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Sirs, Your edition of July 6 features two distinct columns that demonstrate a persistent neglect of economic liberalization as a way of resolving societal problems. The first, by John Gapper (" The trouble with presuming consent") addresses the opt-out/opt-in provisions of many information-based services. Mr. Gapper raises the issue first in the context of his mortgage application, in which his loan company "presumed" that he had authorized it to market him other services.
Some good, he notes, may come of this; but questions the wisdom of bundling a desired service (such as a mortgage) with a possibly less desired product (an option to gain another credit card, for, example), since such solicitation can annoy consumers. Mr. Gapper suggests that competitive forces will probably sort out this question.
Turning to the same opt-out/opt-in issue regarding organ donations, he notes that people reluctant to envisage their own demise will rarely opt in, despite the significant social value of them doing so. But here he views the solution as having the government establish the ground rules. Note, however, that in both these cases market solutions would allow incentives for individuals to opt in. Retailers already offer discounts to consumers willing to share information— for example, through supermarket discount cards or frequent flyer miles. Similarly, government car license offices might offer reduced fees for those willing to donate organs. And insurers might offer reduced rates for organ donors. If politicians were willing to challenge the bias against economic incentives in improving healthcare, organ shortages might very well vanish; as do most market scarcities.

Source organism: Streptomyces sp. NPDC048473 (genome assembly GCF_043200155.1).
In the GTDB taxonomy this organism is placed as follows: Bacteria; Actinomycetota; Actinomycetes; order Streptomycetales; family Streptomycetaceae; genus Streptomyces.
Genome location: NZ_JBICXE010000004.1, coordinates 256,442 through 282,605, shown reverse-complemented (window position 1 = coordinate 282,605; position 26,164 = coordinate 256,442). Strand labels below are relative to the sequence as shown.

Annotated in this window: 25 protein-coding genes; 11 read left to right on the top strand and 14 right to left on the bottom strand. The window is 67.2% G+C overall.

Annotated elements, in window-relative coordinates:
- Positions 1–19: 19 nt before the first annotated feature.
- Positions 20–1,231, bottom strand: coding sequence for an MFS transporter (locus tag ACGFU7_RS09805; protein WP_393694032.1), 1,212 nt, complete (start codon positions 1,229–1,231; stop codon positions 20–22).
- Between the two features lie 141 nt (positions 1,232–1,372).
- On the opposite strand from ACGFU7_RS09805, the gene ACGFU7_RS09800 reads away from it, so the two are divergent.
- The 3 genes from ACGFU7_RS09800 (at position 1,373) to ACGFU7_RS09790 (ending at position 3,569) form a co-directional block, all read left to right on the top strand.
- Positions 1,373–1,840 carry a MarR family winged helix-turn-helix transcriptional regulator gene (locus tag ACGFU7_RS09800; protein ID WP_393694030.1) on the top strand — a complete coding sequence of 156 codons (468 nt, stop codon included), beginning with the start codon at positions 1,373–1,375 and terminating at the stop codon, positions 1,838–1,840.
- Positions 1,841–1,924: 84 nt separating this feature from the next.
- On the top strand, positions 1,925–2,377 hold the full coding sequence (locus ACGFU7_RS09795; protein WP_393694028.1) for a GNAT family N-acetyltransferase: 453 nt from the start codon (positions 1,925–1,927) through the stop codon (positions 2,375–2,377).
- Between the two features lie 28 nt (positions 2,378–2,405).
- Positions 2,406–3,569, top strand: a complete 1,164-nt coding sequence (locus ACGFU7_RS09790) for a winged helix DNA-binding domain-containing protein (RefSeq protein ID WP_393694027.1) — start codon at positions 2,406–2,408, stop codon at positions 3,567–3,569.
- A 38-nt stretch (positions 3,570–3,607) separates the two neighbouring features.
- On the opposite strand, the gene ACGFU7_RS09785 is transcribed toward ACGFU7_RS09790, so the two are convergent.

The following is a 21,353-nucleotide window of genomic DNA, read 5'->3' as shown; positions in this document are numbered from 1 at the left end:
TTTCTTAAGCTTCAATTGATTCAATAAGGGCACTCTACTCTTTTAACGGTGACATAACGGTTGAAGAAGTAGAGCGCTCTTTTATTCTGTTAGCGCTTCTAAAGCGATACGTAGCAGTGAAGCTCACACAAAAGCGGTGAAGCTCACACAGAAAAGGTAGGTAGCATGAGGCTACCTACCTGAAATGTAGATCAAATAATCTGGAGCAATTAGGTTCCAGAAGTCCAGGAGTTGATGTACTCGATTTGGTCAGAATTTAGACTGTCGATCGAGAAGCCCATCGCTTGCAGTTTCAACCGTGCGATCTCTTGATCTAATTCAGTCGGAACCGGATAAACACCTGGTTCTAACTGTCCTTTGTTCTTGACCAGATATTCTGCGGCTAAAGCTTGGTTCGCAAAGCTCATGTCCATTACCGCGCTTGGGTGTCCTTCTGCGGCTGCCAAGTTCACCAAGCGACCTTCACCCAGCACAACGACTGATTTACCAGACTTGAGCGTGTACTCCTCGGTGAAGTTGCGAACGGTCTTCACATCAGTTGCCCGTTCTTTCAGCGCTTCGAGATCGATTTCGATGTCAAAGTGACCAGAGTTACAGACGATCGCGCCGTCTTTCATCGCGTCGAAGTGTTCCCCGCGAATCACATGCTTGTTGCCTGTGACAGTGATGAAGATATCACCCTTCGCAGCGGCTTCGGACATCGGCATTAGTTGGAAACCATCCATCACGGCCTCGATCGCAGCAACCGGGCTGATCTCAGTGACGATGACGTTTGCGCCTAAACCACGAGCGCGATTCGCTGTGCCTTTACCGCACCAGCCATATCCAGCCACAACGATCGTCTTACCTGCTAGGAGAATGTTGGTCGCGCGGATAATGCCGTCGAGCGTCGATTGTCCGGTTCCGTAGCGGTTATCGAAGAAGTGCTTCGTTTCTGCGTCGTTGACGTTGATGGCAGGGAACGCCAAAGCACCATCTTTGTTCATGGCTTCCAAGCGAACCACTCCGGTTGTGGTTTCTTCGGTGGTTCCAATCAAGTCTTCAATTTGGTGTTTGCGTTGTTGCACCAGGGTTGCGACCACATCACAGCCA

Meanwhile, Ira Millstein (“Tough corporate reforms are still being dodged”) focuses on how companies are complying—or not—with new requirements mandated by the Sarbanes Oxley Act and overseen by the Securities and Exchange Commission. However, he fails to mention that reformers have focused only on steps strengthening political control over the company. Reformers have failed to address the systemic weakening of competitive market regulation of these same companies that has occurred over the last century. The corporate world is very complex, especially in companies operating along the economic frontier. Should the reform movement not reconsider the laws that have made it harder for outsiders to take over a corporation believed to be performing sub-optimally or that make it illegal for key insiders to gain by disclosing knowledge that would correct an errant stock price?
Both authors seem well aware of the pitfalls inherent in political solutions, but neither considers the possibility that current problems might reflect past political interventions. One would expect a more balanced treatment in the pages of The Financial Times.
Fred L. Smith Jr.
Competitive Enterprise Institute
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